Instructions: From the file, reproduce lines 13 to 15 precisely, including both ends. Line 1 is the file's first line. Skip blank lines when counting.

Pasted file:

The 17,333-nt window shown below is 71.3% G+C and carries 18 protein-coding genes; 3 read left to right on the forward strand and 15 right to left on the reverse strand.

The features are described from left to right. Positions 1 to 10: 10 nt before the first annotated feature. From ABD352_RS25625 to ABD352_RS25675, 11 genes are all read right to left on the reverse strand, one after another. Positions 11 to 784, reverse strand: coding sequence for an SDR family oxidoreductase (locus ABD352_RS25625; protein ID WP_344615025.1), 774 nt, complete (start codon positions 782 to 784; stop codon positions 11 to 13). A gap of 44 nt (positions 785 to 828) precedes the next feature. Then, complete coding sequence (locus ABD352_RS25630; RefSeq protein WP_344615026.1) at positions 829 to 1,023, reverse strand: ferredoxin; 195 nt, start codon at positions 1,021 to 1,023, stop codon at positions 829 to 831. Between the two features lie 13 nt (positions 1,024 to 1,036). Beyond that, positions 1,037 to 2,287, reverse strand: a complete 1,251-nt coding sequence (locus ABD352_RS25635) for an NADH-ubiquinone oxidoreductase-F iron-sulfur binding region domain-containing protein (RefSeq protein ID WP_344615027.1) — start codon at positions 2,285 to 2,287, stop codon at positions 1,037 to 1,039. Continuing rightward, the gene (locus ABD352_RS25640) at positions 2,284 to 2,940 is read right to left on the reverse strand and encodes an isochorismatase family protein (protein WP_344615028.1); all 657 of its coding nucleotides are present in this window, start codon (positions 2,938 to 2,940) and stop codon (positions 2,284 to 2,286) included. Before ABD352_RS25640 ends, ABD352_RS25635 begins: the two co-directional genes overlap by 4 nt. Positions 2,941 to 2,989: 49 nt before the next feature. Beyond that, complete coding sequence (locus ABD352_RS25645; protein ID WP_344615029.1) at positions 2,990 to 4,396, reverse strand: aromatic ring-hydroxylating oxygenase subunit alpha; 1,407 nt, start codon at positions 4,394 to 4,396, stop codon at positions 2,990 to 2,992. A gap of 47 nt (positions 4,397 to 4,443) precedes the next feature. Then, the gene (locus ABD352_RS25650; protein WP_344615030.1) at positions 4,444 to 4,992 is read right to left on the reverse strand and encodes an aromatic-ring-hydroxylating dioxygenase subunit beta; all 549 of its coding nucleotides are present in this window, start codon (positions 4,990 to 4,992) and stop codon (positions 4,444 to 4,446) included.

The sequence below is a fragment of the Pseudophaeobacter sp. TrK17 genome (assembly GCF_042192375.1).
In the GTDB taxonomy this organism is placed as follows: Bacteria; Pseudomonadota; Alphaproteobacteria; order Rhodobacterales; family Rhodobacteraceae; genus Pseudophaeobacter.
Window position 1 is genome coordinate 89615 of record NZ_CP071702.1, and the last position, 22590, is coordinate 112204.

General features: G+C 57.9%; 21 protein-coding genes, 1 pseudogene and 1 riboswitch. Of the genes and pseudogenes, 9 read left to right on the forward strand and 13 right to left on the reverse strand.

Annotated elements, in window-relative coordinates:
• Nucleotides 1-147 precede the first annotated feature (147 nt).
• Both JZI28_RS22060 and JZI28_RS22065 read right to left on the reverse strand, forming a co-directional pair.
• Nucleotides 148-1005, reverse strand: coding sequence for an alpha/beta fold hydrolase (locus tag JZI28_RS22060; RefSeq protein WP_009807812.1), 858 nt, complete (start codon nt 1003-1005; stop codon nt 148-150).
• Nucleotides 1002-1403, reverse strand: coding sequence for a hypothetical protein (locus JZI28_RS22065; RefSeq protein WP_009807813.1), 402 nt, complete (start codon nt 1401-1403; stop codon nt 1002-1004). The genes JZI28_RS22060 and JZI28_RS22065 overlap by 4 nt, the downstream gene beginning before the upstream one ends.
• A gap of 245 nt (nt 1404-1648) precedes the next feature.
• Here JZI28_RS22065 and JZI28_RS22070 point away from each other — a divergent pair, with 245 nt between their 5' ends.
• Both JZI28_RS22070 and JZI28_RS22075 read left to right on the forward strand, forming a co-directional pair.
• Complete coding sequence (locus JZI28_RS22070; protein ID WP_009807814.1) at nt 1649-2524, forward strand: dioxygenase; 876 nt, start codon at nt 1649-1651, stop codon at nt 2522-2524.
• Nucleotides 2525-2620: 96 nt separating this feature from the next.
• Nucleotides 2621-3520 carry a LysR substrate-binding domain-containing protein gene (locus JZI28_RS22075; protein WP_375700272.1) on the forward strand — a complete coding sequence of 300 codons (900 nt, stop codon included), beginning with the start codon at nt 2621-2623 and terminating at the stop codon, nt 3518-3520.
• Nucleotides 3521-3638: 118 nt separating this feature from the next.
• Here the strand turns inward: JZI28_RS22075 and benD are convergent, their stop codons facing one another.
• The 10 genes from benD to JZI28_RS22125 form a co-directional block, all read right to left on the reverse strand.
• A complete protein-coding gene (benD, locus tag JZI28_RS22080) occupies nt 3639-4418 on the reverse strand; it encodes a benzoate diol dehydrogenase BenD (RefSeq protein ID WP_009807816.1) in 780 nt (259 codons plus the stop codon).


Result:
• Here JZI28_RS22065 and JZI28_RS22070 point away from each other — a divergent pair, with 245 nt between their 5' ends.
• Both JZI28_RS22070 and JZI28_RS22075 read left to right on the forward strand, forming a co-directional pair.
• Complete coding sequence (locus JZI28_RS22070; protein ID WP_009807814.1) at nt 1649-2524, forward strand: dioxygenase; 876 nt, start codon at nt 1649-1651, stop codon at nt 2522-2524.